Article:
For those hiking the trail from south to north and starting in Þórsmörk, you’ll need to use the Reykjavik Excursions service described above as there is no public bus to Þórsmörk. If you are starting your Laugavegur hike by first completing the Fimmvörðuháls, then you will also have the option of utilizing Straeto’s Route 51 described above. 

Keep in mind that all routes between Reykjavik and any of the three main access points for the Laugavegur take several hours. The journey between Reykjavik and Landmannalaugar takes about 4.5 hours, Reykjavik to/from Þórsmörk takes about 4 hours, and Reykjavik to/from Skogar takes about 3.5 hours. Therefore, you’ll want to plan the start and end of your hike accordingly to allow for enough time to complete each segment and also catch your return bus. 

Reykjavik Excursions provides easy access to and from the Laugavegur Trail.

 

Money

There are no ATMs along the Laugavegur Trail, so you’ll need to be prepared to pay for all of your expenses with cash you’ve brought along or with a credit card. All of the huts/campsites give you the option to pay for your accommodation and anything additional you may purchase with a credit card, although savvy travelers will want to   bring at least some cash as it’s possible that the credit card machines may not be working due to limited solar power.

Luggage Storage

Many walkers will be traveling with more luggage than they might like to carry while hiking the Laugavegur Trail. If that’s the case for you, you’ll find several options for luggage storage in Reykjavik. Luggage Lockers Iceland has several options throughout Reykjavik, with the most convenient locations for Laugavegur walkers being the Laugardalslaug Swimming Pool (adjacent to the campsite) and the BSI Bus Station, as both are pick-up and drop-off points for the bus to/from the Laugavegur. Note that the maximum luggage storage time at the BSI Bus Station is 5 days, while the Laugardalslaug Swimming Pool will allow you to store your luggage for up to 30 days. Both locations have several locker sizes as well as easy to use self-service kiosks. You can check locker sizes, prices, and opening hours for all of their locations here

Alternatively, many hotels in Reykjavik will gladly store your extra luggage if you are staying with them both before and after your Laugavegur Trail. The best option of course is to only pack what you need and avoid having to store any extra luggage at all!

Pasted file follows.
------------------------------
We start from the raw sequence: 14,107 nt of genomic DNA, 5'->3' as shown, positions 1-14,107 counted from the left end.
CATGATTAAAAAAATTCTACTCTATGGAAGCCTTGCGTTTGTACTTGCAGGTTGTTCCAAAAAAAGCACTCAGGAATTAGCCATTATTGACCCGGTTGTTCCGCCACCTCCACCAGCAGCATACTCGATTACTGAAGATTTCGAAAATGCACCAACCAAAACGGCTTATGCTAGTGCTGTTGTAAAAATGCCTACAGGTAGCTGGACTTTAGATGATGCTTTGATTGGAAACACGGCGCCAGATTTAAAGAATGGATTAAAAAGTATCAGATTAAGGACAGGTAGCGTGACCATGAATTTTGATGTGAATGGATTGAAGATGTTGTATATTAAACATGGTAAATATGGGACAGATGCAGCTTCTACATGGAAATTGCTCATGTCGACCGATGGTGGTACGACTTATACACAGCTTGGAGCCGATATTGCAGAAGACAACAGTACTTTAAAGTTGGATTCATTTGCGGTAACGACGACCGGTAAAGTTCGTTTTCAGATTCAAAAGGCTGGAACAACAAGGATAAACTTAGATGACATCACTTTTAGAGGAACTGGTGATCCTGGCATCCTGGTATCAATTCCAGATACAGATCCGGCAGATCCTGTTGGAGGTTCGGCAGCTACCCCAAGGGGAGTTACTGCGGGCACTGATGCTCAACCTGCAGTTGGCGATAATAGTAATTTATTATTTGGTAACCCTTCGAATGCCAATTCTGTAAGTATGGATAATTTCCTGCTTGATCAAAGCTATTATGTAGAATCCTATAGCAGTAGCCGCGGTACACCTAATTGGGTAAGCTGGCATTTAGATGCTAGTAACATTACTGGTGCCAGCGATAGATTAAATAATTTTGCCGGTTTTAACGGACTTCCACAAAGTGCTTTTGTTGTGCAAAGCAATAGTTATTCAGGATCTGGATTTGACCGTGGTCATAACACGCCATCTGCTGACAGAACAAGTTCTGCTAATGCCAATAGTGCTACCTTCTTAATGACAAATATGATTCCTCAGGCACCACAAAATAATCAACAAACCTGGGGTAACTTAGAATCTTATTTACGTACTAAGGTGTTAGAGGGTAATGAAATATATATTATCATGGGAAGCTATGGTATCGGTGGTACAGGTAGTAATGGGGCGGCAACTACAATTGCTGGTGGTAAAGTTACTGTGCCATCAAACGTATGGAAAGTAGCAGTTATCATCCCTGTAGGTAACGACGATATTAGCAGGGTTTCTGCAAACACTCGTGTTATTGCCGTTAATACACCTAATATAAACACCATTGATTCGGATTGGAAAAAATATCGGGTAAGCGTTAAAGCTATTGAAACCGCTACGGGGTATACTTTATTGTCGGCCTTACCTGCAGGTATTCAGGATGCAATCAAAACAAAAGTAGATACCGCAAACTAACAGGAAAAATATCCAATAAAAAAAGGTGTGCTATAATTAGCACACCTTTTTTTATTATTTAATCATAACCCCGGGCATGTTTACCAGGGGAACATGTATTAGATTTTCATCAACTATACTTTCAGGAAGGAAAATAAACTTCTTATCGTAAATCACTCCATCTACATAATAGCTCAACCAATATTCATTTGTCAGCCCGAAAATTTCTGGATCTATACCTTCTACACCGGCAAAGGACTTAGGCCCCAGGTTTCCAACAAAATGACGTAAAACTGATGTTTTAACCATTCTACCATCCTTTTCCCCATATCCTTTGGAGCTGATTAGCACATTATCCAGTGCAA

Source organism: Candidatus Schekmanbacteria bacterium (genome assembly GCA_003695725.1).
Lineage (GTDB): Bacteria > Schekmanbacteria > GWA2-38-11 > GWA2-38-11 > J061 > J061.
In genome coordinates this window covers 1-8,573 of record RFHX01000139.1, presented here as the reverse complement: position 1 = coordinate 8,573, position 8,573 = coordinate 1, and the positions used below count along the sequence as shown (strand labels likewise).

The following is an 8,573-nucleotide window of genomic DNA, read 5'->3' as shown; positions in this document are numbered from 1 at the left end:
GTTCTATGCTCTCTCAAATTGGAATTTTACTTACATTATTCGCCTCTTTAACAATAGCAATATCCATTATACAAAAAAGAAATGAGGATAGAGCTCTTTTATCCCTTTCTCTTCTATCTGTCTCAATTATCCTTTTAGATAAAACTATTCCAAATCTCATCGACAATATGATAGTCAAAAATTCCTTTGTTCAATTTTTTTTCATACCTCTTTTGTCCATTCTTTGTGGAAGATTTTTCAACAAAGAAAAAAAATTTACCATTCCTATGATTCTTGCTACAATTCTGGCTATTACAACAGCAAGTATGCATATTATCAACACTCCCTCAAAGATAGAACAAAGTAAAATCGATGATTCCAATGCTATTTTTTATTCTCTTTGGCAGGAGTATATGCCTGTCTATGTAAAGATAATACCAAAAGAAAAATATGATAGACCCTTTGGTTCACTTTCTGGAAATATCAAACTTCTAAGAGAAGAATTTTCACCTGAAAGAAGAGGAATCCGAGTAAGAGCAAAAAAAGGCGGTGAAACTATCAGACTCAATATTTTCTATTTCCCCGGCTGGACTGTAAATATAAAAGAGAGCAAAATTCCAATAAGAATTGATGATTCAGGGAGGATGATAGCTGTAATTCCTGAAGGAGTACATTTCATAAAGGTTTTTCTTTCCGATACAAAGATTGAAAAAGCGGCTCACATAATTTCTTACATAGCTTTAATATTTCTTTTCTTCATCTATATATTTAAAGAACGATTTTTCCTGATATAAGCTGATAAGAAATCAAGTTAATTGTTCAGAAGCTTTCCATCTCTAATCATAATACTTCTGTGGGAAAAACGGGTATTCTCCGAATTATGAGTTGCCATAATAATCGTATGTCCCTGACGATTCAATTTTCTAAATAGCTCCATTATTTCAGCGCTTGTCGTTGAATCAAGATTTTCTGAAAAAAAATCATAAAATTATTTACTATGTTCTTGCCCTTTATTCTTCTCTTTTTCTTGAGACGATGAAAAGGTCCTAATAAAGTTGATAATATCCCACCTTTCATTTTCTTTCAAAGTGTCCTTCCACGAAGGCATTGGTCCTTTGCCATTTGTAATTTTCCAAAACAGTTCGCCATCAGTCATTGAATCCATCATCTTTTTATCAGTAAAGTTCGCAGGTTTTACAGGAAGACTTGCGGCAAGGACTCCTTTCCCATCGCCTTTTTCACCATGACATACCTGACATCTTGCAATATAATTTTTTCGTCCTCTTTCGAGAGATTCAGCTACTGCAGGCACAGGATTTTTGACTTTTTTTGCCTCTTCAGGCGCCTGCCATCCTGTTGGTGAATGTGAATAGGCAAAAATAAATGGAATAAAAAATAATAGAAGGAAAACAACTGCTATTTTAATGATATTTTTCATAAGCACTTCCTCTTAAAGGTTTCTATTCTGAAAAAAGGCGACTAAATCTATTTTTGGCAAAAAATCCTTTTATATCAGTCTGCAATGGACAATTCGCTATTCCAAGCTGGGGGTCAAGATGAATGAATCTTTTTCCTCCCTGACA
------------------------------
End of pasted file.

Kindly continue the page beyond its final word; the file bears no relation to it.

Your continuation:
But wait…there’s more!

Be sure to check out our entire series on the Laugavegur Trail get the all the information you need to prepare for this incredible adventure!

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Guide to Camping on the Laugavegur Trail

Hiking in Iceland gives a whole new meaning to the term wide open spaces. The volcanic landscapes on this stunning island are dynamic, colorful, wild, and unbelievably vast. One of…

Hiking in Iceland gives a whole new meaning to the term wide open spaces. The volcanic landscapes on this stunning island are dynamic, colorful, wild, and unbelievably vast. One of the most wonderful ways to experience the best of what Iceland’s backcountry has to offer (waterfalls, glaciers, geothermal activity, canyons, aquamarine rivers…you get the idea) is to hike the iconic Laugavegur Trail. This 34 mile (55 km) walk typically takes hikers 2-4 days.  It allows walkers to experience the remote and often harsh landscapes of the Icelandic wilderness while still providing some basic comforts and amenities. Those who want to maximize comfort might choose to stay in the mountain huts, while those seeking a more rugged (and affordable) experience can camp at every stage of the trek. Completing the hike is pretty straightforward, but there are nonetheless some important factors to consider in advance. This is particularly true if you are planning to camp along the trail. This guide will cover everything you need to know in order to prepare for an amazing Laugavegur camping adventure!